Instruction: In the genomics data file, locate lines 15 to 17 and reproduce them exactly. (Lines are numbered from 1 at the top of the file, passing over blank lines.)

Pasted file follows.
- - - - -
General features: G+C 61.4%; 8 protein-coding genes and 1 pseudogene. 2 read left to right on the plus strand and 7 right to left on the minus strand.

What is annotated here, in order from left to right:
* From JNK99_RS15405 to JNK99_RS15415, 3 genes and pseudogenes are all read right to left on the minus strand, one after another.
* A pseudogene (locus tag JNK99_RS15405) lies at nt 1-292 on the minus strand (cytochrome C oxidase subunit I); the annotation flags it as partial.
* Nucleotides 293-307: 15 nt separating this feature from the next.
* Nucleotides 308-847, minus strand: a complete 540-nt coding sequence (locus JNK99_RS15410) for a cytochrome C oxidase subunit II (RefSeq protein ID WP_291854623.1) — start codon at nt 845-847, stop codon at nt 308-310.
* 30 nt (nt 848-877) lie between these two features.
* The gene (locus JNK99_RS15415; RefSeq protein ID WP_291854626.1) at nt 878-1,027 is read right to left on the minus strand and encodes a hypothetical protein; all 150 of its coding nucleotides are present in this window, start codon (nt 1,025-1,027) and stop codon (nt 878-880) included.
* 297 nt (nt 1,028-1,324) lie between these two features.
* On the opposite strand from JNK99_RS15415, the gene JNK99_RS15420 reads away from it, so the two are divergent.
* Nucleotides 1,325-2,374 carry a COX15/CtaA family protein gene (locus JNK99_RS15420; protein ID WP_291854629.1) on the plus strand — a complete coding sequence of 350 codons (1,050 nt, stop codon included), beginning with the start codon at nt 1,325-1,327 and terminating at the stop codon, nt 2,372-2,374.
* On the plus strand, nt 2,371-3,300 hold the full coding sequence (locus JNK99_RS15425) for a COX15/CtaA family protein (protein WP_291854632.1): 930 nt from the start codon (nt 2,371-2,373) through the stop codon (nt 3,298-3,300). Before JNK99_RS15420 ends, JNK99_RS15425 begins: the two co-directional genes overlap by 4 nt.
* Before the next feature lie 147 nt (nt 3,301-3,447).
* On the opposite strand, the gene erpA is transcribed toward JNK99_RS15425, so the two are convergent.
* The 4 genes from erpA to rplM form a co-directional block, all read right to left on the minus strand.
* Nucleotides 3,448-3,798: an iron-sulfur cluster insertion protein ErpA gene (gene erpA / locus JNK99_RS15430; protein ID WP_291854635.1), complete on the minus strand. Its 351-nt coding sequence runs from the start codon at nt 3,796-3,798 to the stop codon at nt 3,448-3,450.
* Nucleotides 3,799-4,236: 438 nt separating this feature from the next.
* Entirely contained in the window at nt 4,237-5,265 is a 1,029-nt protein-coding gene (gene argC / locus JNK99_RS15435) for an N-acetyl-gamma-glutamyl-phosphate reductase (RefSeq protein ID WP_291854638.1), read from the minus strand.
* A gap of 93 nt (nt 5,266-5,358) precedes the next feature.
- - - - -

* The 4 genes from erpA to rplM form a co-directional block, all read right to left on the minus strand.
* Nucleotides 3,448-3,798: an iron-sulfur cluster insertion protein ErpA gene (gene erpA / locus JNK99_RS15430; protein ID WP_291854635.1), complete on the minus strand. Its 351-nt coding sequence runs from the start codon at nt 3,796-3,798 to the stop codon at nt 3,448-3,450.
* Nucleotides 3,799-4,236: 438 nt separating this feature from the next.